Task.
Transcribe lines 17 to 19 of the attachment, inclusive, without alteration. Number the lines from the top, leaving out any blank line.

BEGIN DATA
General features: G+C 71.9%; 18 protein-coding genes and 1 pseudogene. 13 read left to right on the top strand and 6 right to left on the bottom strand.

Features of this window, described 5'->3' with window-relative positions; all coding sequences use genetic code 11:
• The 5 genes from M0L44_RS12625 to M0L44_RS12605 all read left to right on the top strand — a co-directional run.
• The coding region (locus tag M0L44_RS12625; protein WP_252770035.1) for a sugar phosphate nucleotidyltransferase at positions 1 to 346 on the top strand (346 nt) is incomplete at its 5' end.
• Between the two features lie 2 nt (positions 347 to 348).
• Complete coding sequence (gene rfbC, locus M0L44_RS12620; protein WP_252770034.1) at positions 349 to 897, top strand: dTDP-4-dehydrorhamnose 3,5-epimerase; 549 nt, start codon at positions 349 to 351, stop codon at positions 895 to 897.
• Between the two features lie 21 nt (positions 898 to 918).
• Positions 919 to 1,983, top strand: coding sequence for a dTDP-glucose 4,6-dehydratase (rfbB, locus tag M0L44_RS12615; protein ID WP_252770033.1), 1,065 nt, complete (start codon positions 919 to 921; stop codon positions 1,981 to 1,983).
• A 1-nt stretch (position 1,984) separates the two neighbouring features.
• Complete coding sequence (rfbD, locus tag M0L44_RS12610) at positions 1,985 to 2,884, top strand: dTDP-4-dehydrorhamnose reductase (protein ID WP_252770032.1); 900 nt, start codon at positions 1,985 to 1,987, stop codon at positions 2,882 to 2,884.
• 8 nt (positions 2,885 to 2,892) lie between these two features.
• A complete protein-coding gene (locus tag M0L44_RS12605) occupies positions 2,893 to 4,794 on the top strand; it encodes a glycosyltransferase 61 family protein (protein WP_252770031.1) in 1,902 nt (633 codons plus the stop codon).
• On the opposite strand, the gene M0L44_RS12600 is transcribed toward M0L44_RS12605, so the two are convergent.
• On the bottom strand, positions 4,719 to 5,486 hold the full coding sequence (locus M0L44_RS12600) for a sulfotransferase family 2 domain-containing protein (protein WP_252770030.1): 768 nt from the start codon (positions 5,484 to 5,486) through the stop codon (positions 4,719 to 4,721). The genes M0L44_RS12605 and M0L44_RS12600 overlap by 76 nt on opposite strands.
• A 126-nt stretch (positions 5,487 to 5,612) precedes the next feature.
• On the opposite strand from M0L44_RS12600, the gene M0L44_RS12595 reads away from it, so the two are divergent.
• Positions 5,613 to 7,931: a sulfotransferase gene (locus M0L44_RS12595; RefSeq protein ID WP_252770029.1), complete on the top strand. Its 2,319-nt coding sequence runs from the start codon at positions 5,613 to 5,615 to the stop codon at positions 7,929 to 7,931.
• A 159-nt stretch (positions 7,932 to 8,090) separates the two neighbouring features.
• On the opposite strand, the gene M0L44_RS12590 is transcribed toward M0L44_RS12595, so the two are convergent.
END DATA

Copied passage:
• Positions 5,613 to 7,931: a sulfotransferase gene (locus M0L44_RS12595; RefSeq protein ID WP_252770029.1), complete on the top strand. Its 2,319-nt coding sequence runs from the start codon at positions 5,613 to 5,615 to the stop codon at positions 7,929 to 7,931.
• A 159-nt stretch (positions 7,932 to 8,090) separates the two neighbouring features.
• On the opposite strand, the gene M0L44_RS12590 is transcribed toward M0L44_RS12595, so the two are convergent.